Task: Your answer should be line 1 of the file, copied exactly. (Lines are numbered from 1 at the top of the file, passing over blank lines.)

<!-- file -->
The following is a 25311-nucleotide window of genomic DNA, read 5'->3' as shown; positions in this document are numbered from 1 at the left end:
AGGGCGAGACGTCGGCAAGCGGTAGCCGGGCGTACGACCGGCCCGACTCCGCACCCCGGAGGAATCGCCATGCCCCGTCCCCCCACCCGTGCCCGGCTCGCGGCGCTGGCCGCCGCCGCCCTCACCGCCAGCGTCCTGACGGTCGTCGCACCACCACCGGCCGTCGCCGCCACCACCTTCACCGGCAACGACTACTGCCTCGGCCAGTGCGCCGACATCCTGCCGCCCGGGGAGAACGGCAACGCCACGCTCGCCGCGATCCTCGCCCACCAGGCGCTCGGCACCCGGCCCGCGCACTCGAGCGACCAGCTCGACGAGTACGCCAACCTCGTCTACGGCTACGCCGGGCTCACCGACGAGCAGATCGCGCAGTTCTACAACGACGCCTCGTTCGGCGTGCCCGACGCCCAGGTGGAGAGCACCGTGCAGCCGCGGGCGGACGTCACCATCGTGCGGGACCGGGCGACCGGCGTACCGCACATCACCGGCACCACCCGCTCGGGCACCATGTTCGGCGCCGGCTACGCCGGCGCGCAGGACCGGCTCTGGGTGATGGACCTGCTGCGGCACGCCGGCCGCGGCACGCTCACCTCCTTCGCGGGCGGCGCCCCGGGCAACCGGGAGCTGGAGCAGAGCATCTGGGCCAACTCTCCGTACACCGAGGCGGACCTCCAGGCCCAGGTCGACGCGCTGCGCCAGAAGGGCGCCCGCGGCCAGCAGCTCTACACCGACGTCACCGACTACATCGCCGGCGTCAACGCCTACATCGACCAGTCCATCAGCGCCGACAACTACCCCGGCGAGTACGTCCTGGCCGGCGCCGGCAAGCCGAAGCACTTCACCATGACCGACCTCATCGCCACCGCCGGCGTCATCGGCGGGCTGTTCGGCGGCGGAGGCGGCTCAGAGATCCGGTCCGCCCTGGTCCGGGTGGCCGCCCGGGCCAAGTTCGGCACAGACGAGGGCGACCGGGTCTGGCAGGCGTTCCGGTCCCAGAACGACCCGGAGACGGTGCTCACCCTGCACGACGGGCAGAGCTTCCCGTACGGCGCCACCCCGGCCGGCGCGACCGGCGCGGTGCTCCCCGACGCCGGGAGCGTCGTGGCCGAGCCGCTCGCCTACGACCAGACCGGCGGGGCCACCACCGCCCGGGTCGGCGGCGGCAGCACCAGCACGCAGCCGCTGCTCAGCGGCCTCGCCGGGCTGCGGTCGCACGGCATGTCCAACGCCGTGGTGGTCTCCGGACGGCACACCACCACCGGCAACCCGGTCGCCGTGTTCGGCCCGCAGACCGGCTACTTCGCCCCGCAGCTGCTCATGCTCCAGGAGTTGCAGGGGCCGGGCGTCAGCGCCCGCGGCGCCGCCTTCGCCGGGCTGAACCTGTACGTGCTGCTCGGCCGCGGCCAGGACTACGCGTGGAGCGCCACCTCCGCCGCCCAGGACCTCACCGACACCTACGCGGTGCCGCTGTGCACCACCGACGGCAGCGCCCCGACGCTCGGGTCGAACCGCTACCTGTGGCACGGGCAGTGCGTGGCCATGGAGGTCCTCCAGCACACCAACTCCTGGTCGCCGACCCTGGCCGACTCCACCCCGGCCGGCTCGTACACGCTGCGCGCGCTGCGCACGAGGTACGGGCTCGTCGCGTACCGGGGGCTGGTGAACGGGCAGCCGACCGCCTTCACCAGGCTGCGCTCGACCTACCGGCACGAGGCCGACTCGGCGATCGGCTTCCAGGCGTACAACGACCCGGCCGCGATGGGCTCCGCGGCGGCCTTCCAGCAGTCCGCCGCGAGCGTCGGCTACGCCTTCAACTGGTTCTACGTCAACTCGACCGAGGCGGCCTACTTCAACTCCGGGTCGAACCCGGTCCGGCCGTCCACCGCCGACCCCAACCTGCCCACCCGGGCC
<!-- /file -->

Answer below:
The following is a 25311-nucleotide window of genomic DNA, read 5'->3' as shown; positions in this document are numbered from 1 at the left end: